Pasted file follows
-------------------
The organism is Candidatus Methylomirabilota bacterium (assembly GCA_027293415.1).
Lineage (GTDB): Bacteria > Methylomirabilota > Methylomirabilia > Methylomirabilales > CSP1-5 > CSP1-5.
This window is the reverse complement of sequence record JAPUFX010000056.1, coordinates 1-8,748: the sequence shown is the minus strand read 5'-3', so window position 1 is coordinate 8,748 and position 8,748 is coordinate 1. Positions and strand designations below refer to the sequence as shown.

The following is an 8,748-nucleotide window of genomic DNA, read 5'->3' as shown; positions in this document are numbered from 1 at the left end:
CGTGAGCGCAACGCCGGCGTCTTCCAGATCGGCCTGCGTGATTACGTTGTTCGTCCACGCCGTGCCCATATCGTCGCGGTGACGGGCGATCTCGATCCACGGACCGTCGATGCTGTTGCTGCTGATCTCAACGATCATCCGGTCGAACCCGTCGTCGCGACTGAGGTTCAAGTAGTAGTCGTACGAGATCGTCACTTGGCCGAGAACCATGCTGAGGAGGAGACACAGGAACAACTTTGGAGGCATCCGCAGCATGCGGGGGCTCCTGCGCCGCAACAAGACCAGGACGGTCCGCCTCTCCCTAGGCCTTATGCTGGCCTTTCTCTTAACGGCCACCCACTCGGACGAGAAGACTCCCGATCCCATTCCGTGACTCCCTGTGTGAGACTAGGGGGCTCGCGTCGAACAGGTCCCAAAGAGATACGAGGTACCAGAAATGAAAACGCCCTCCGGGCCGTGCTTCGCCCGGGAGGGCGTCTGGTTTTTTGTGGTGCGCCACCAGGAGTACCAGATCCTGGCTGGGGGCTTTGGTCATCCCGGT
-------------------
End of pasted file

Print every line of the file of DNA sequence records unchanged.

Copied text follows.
The organism is Candidatus Methylomirabilota bacterium (assembly GCA_027293415.1).
Lineage (GTDB): Bacteria > Methylomirabilota > Methylomirabilia > Methylomirabilales > CSP1-5 > CSP1-5.
This window is the reverse complement of sequence record JAPUFX010000056.1, coordinates 1-8,748: the sequence shown is the minus strand read 5'-3', so window position 1 is coordinate 8,748 and position 8,748 is coordinate 1. Positions and strand designations below refer to the sequence as shown.

The following is an 8,748-nucleotide window of genomic DNA, read 5'->3' as shown; positions in this document are numbered from 1 at the left end:
CGTGAGCGCAACGCCGGCGTCTTCCAGATCGGCCTGCGTGATTACGTTGTTCGTCCACGCCGTGCCCATATCGTCGCGGTGACGGGCGATCTCGATCCACGGACCGTCGATGCTGTTGCTGCTGATCTCAACGATCATCCGGTCGAACCCGTCGTCGCGACTGAGGTTCAAGTAGTAGTCGTACGAGATCGTCACTTGGCCGAGAACCATGCTGAGGAGGAGACACAGGAACAACTTTGGAGGCATCCGCAGCATGCGGGGGCTCCTGCGCCGCAACAAGACCAGGACGGTCCGCCTCTCCCTAGGCCTTATGCTGGCCTTTCTCTTAACGGCCACCCACTCGGACGAGAAGACTCCCGATCCCATTCCGTGACTCCCTGTGTGAGACTAGGGGGCTCGCGTCGAACAGGTCCCAAAGAGATACGAGGTACCAGAAATGAAAACGCCCTCCGGGCCGTGCTTCGCCCGGGAGGGCGTCTGGTTTTTTGTGGTGCGCCACCAGGAGTACCAGATCCTGGCTGGGGGCTTTGGTCATCCCGGT